Keywords
Vectorization / vectorisation, Digitization / digitisation, Vintage / historical data, Analogue to digital, OPAB dataset, TIFF to SEGY
National Category
Geophysics
Identifiers
urn:nbn:se:uu:diva-356859 (URN)10.1007/s12145-017-0329-z (DOI)000431896100007 ()
Funder
Swedish Research Council, 2010-3657
Available from: 2018-08-15 Created: 2018-08-15 Last updated: 2018-08-15Bibliographically approved
Muhamad, H., Juhlin, C., Malehmir, A. & Sopher, D. (2018). Integrated interpretation of geophysical data of the Paleozoic structure in the northwestern part of the Siljan Ring impact crater, central Sweden. Journal of Applied Geophysics, 148, 201-215
Open this publication in new window or tab >>Integrated interpretation of geophysical data of the Paleozoic structure in the northwestern part of the Siljan Ring impact crater, central Sweden
2018 (English)In: Journal of Applied Geophysics, ISSN 0926-9851, E-ISSN 1879-1859, Vol. 148, p. 201-215Article in journal (Refereed) Published
Abstract [en]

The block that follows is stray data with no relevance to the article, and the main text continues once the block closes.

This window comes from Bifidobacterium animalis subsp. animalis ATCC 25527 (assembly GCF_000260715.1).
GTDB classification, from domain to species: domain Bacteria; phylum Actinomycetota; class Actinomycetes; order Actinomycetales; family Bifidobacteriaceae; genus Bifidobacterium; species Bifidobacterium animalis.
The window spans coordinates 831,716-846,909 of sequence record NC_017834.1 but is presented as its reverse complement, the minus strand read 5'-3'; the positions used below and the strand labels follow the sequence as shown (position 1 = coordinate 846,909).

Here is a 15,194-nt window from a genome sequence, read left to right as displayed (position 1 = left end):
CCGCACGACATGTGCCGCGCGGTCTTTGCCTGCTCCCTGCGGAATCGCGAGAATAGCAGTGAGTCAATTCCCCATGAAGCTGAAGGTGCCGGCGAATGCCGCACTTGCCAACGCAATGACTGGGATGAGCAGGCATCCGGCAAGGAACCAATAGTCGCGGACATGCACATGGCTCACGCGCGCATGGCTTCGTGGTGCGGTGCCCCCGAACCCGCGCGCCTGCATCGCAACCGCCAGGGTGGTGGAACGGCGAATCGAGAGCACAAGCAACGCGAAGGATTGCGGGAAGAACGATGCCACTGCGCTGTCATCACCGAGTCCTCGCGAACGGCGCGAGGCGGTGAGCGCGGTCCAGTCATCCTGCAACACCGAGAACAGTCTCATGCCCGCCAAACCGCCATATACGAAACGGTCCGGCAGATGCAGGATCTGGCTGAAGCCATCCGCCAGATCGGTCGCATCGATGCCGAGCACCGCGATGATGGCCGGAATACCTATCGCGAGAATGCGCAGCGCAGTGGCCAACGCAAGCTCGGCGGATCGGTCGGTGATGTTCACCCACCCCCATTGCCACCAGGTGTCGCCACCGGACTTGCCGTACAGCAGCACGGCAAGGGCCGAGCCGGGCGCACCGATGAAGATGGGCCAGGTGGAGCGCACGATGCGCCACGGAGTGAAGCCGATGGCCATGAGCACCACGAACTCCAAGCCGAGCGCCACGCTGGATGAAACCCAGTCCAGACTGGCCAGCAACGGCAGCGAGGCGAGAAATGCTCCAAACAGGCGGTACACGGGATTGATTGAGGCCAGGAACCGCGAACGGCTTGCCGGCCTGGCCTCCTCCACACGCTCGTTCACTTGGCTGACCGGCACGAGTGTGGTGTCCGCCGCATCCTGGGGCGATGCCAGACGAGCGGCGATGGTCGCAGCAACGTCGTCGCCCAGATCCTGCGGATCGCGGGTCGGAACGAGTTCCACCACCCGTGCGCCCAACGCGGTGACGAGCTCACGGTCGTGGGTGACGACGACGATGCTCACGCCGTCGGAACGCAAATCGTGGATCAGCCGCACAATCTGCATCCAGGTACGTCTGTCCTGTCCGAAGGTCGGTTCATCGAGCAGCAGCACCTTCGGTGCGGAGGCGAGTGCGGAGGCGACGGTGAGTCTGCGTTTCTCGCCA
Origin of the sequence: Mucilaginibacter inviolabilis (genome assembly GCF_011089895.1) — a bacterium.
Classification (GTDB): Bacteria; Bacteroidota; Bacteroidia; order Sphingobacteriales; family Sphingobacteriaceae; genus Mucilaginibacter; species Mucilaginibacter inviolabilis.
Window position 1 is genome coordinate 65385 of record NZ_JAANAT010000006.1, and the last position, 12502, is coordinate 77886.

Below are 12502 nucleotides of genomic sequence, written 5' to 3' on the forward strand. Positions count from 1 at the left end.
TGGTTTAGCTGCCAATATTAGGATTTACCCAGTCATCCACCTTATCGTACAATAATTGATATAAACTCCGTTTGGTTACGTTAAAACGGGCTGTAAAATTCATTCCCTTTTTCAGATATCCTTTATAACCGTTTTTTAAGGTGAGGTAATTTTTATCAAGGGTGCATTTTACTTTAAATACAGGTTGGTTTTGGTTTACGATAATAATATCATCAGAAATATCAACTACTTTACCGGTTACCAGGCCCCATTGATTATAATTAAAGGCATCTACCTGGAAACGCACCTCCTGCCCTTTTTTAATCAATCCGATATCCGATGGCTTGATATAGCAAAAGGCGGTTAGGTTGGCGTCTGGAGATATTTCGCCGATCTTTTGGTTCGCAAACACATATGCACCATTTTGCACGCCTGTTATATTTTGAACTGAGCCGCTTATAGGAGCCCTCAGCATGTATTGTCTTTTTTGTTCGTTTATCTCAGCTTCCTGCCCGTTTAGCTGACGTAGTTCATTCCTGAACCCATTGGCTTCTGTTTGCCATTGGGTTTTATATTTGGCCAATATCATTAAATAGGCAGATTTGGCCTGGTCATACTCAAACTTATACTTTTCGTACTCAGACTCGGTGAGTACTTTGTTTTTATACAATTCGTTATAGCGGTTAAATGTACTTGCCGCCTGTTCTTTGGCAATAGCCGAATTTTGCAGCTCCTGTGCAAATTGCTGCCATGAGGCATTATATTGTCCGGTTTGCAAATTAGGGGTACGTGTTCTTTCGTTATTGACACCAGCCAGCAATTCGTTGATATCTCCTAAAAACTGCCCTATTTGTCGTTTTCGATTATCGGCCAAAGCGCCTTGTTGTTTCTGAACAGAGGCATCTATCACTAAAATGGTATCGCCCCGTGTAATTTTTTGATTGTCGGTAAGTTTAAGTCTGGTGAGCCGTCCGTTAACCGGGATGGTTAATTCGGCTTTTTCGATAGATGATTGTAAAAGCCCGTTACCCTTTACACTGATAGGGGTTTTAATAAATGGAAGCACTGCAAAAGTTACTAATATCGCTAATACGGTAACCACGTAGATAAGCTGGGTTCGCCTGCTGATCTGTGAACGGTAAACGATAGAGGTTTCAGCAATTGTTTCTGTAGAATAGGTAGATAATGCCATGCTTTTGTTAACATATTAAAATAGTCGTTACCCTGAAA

The Siljan Ring impact structure is the largest known impact structure in Europe and is Late Devonian in age. It contains a central uplift that is about 20-30 km in diameter and is surrounded by a ring-shaped depression. The Siljan area is one of the few areas in Sweden where the Paleozoic sequence has not been completely eroded, making it an important location for investigation of the geological and tectonic history of Baltica during the Paleozoic. The Paleozoic strata in this area also provide insight into the complex deformation processes associated with the impact. In this study we focus on the northwestern part of the Siljan Ring, close to the town of Orsa, with the main objective of characterizing the subsurface Paleozoic succession and uppermost Precambrian crystalline rocks along a series of seismic reflection profiles, some of which have not previously been published. We combine these seismic data with gravity and magnetic data and seismic traveltime tomography results to produce an integrated interpretation of the subsurface in the area. Our interpretation shows that the Paleozoic sequence in this area is of a relatively constant thickness, with a total thickness typically between 300 and 500 m. Faulting appears to be predominantly extensional, which we interpret to have occurred during the modification stage of the impact. Furthermore, based on the geophysical data in this area, we interpret that the impact related deformation to differ in magnitude and style from other parts of the Siljan Ring.